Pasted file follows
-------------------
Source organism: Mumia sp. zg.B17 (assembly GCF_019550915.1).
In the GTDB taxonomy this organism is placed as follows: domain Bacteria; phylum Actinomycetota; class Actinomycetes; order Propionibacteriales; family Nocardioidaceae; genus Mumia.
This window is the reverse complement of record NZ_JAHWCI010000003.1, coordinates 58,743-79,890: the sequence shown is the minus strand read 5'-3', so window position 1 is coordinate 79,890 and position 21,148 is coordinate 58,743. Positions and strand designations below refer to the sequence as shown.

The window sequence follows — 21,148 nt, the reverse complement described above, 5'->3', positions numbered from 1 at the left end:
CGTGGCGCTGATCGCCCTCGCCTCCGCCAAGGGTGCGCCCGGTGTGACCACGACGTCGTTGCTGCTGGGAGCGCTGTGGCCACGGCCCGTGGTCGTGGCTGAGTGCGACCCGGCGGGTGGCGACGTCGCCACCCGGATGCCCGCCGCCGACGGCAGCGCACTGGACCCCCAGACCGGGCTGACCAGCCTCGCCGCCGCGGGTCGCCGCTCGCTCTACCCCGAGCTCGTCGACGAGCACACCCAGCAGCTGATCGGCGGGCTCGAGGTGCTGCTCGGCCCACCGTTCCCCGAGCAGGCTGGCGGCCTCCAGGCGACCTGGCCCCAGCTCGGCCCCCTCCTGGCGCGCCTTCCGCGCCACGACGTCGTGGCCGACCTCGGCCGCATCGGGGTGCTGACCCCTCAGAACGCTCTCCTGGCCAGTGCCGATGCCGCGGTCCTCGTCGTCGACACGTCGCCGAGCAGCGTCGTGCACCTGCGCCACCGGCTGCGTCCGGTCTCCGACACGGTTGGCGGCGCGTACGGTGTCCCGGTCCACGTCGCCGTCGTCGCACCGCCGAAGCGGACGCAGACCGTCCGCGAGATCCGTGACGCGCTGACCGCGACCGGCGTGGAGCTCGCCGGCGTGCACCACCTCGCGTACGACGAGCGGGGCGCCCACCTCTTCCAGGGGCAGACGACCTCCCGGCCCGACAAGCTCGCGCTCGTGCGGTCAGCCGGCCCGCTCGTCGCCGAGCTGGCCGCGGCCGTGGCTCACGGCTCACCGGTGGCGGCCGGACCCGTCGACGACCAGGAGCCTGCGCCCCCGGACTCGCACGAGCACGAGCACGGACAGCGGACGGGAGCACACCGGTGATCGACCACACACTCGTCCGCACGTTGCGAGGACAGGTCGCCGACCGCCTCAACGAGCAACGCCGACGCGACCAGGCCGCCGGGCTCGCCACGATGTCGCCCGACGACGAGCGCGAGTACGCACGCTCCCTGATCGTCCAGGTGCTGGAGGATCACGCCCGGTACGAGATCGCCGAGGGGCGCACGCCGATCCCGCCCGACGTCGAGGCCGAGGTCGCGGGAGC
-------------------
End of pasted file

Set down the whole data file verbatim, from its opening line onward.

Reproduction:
Source organism: Mumia sp. zg.B17 (assembly GCF_019550915.1).
In the GTDB taxonomy this organism is placed as follows: domain Bacteria; phylum Actinomycetota; class Actinomycetes; order Propionibacteriales; family Nocardioidaceae; genus Mumia.
This window is the reverse complement of record NZ_JAHWCI010000003.1, coordinates 58,743-79,890: the sequence shown is the minus strand read 5'-3', so window position 1 is coordinate 79,890 and position 21,148 is coordinate 58,743. Positions and strand designations below refer to the sequence as shown.

The window sequence follows — 21,148 nt, the reverse complement described above, 5'->3', positions numbered from 1 at the left end:
CGTGGCGCTGATCGCCCTCGCCTCCGCCAAGGGTGCGCCCGGTGTGACCACGACGTCGTTGCTGCTGGGAGCGCTGTGGCCACGGCCCGTGGTCGTGGCTGAGTGCGACCCGGCGGGTGGCGACGTCGCCACCCGGATGCCCGCCGCCGACGGCAGCGCACTGGACCCCCAGACCGGGCTGACCAGCCTCGCCGCCGCGGGTCGCCGCTCGCTCTACCCCGAGCTCGTCGACGAGCACACCCAGCAGCTGATCGGCGGGCTCGAGGTGCTGCTCGGCCCACCGTTCCCCGAGCAGGCTGGCGGCCTCCAGGCGACCTGGCCCCAGCTCGGCCCCCTCCTGGCGCGCCTTCCGCGCCACGACGTCGTGGCCGACCTCGGCCGCATCGGGGTGCTGACCCCTCAGAACGCTCTCCTGGCCAGTGCCGATGCCGCGGTCCTCGTCGTCGACACGTCGCCGAGCAGCGTCGTGCACCTGCGCCACCGGCTGCGTCCGGTCTCCGACACGGTTGGCGGCGCGTACGGTGTCCCGGTCCACGTCGCCGTCGTCGCACCGCCGAAGCGGACGCAGACCGTCCGCGAGATCCGTGACGCGCTGACCGCGACCGGCGTGGAGCTCGCCGGCGTGCACCACCTCGCGTACGACGAGCGGGGCGCCCACCTCTTCCAGGGGCAGACGACCTCCCGGCCCGACAAGCTCGCGCTCGTGCGGTCAGCCGGCCCGCTCGTCGCCGAGCTGGCCGCGGCCGTGGCTCACGGCTCACCGGTGGCGGCCGGACCCGTCGACGACCAGGAGCCTGCGCCCCCGGACTCGCACGAGCACGAGCACGGACAGCGGACGGGAGCACACCGGTGATCGACCACACACTCGTCCGCACGTTGCGAGGACAGGTCGCCGACCGCCTCAACGAGCAACGCCGACGCGACCAGGCCGCCGGGCTCGCCACGATGTCGCCCGACGACGAGCGCGAGTACGCACGCTCCCTGATCGTCCAGGTGCTGGAGGATCACGCCCGGTACGAGATCGCCGAGGGGCGCACGCCGATCCCGCCCGACGTCGAGGCCGAGGTCGCGGGAGC